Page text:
Not long ago I was talking with the owner of a company who didn’t know if two of his salespeople were going to make it in their industry, in fact he wasn’t sure they were even average salespeople. This is a huge sales management “ouch”. You’ve got a rep or reps and they aren’t cutting it so what do you do.
The answer is logical but not stress free in the execution stage. Salespeople are accountable to themselves, the sales manager and the owner, which means that they have to perform specific sales activities in the right quantities to achieve thier goal and the corporate goal. (Actually, this is not a bad definition of sales.) When you have a salesperson who isn’t performing well in any sales area and, in addition, may be carrying around an insufferable ego or bad attitude then it’s time to tighten the performance noose.
Call the rep into your office and lay out a sales plan that leaves no wiggle room on performance. Here is what to cover:
- The number of sales calls per week.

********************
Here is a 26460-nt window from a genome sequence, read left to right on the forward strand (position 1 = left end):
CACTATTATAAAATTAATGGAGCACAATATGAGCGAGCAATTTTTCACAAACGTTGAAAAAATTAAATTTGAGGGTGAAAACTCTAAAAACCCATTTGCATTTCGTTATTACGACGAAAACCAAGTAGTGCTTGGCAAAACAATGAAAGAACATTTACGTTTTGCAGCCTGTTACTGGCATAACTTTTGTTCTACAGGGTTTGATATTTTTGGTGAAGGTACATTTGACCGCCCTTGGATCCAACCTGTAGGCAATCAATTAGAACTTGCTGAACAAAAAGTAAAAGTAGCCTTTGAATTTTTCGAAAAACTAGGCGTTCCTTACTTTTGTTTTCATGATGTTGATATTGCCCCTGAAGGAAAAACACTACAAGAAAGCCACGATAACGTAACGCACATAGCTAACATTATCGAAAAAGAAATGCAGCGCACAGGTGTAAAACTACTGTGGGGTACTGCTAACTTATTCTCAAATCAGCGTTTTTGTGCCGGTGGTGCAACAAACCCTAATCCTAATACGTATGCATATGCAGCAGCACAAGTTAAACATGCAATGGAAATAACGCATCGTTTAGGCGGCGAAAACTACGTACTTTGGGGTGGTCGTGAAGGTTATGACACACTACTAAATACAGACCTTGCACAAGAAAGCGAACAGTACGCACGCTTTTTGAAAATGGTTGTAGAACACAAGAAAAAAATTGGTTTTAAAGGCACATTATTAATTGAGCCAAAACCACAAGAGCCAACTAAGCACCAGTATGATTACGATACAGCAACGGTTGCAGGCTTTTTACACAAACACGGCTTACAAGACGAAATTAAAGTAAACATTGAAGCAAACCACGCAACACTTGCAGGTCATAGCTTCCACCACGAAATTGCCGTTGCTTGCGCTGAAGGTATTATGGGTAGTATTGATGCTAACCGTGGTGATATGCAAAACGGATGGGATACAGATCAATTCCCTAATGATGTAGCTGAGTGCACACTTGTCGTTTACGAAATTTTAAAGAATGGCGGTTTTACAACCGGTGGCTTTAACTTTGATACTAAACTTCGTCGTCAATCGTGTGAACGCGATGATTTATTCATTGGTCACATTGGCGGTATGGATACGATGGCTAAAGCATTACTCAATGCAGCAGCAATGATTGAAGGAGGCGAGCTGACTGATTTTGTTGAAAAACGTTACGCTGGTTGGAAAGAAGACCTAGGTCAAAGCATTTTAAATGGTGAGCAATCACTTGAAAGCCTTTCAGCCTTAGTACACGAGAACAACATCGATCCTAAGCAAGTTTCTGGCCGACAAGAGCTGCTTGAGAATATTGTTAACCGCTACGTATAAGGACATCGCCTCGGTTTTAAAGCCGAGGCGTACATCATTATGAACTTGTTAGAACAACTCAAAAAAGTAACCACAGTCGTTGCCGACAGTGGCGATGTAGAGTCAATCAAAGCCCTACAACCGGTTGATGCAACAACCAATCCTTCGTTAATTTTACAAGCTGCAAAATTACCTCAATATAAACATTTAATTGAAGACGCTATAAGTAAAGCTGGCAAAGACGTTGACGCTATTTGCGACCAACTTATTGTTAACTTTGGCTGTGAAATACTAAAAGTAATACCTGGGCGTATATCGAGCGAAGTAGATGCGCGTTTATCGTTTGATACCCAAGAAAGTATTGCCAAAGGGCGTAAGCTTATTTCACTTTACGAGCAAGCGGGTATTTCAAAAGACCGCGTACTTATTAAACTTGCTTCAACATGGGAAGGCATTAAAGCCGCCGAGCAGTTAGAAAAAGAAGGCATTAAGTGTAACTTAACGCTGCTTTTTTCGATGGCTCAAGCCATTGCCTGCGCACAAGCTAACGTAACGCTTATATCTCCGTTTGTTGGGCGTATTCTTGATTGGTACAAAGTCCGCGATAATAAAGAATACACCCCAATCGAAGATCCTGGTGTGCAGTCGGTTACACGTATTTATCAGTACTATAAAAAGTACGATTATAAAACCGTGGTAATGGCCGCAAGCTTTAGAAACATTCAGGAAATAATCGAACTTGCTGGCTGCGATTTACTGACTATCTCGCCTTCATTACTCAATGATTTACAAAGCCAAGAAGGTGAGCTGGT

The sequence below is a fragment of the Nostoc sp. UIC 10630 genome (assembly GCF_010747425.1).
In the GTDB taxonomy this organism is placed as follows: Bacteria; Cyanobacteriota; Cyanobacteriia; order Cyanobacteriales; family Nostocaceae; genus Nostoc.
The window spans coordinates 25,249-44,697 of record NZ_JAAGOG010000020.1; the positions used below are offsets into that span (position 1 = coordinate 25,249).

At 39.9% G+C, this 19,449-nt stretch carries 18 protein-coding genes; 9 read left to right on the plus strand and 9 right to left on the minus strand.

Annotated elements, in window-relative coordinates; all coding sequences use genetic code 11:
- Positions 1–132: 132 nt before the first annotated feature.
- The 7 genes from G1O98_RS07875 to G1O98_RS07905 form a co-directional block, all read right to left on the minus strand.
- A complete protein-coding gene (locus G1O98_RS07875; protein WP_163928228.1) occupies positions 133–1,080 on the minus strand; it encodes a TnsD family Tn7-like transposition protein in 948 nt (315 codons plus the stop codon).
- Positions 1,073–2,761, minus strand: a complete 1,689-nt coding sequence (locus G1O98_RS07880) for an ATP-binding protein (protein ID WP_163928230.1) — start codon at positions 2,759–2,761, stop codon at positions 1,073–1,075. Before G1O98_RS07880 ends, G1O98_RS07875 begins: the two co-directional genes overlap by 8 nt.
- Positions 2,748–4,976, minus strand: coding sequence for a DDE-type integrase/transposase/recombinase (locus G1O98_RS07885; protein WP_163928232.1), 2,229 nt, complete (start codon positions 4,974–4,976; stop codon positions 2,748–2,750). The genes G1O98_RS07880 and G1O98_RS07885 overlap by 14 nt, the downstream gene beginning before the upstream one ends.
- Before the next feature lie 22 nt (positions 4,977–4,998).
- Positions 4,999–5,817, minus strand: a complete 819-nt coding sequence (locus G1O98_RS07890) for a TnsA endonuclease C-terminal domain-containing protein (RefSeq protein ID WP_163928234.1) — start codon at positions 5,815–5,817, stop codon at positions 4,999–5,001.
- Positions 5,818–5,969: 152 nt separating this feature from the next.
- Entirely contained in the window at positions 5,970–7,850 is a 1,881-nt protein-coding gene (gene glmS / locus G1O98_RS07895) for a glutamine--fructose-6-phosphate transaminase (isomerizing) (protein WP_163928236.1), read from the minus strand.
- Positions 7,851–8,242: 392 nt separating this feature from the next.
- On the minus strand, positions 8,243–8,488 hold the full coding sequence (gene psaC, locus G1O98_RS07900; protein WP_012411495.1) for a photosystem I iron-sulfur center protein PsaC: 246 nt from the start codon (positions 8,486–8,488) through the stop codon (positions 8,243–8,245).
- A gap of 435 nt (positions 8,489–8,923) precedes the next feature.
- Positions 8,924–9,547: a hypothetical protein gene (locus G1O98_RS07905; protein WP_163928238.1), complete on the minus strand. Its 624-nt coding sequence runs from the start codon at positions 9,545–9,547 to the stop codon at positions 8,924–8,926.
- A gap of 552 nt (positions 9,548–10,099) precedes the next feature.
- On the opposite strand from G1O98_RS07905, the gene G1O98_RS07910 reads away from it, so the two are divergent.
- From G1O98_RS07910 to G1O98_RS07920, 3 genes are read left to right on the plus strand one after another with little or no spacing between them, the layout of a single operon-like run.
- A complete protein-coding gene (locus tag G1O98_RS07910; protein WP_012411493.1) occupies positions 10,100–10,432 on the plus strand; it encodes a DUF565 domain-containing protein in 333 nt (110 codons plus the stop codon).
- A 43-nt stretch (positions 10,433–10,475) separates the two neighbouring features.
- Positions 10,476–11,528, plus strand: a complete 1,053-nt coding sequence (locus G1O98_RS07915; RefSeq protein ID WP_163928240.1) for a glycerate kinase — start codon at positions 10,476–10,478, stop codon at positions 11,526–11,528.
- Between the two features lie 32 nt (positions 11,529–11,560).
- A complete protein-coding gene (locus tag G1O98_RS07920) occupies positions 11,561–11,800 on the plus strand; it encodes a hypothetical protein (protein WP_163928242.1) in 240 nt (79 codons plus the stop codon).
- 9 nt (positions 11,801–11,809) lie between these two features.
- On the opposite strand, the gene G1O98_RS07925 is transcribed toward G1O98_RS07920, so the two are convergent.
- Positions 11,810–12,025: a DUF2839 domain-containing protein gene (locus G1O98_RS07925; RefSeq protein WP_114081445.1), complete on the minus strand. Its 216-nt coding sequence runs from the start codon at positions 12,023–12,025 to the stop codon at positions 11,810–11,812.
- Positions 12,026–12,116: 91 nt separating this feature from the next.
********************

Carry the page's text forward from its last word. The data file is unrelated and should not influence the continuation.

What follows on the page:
- The number of prospecting calls per week.
- The number of closed deals you expect from the rep over a certain period of time.
- If the selling cycle is long and closing sales takes time then lay out an expectation that X amount of sales have to be at a specific point in the sales process.
- The number of times that you will work with the salesperson over the next 6 weeks.
- Disciplined use of the contact managemet system.
- Disciplined use of the sales process that you, as the manager, has instituted.
- Weekly one-on-one updates with the manager.
If the salesperson has even a moderate sized cerebral cortex then they will get the idea behind all this. The other question to pose to yourself is-how do you present this to the rep? This may not work with everyone but give it some thought. When I had a “come to Jesus” meeting with a salesperson I told them that they weren’t working even close to their potential, the potential that I knew was there. I really did try to wrap the situation in a positive way. If the rep chose to perform to higher standards then he or she stayed and everyone was a happy camper. If the rep didn’t like the rules and failed to improve then don’t let the door hit you on the way out!
Of course, the key to this process is continuing to hold the rep accountable to the standards you set. It doesn’t do any good to document the standards and then forget about them.
There is another factor to consider. If you have other reps who are performing well then they will start to wonder if there is a double standard. When that happens your problems multiply.
The Final Word: “An acre of performance is worth a whole world of promise. William Dean Howells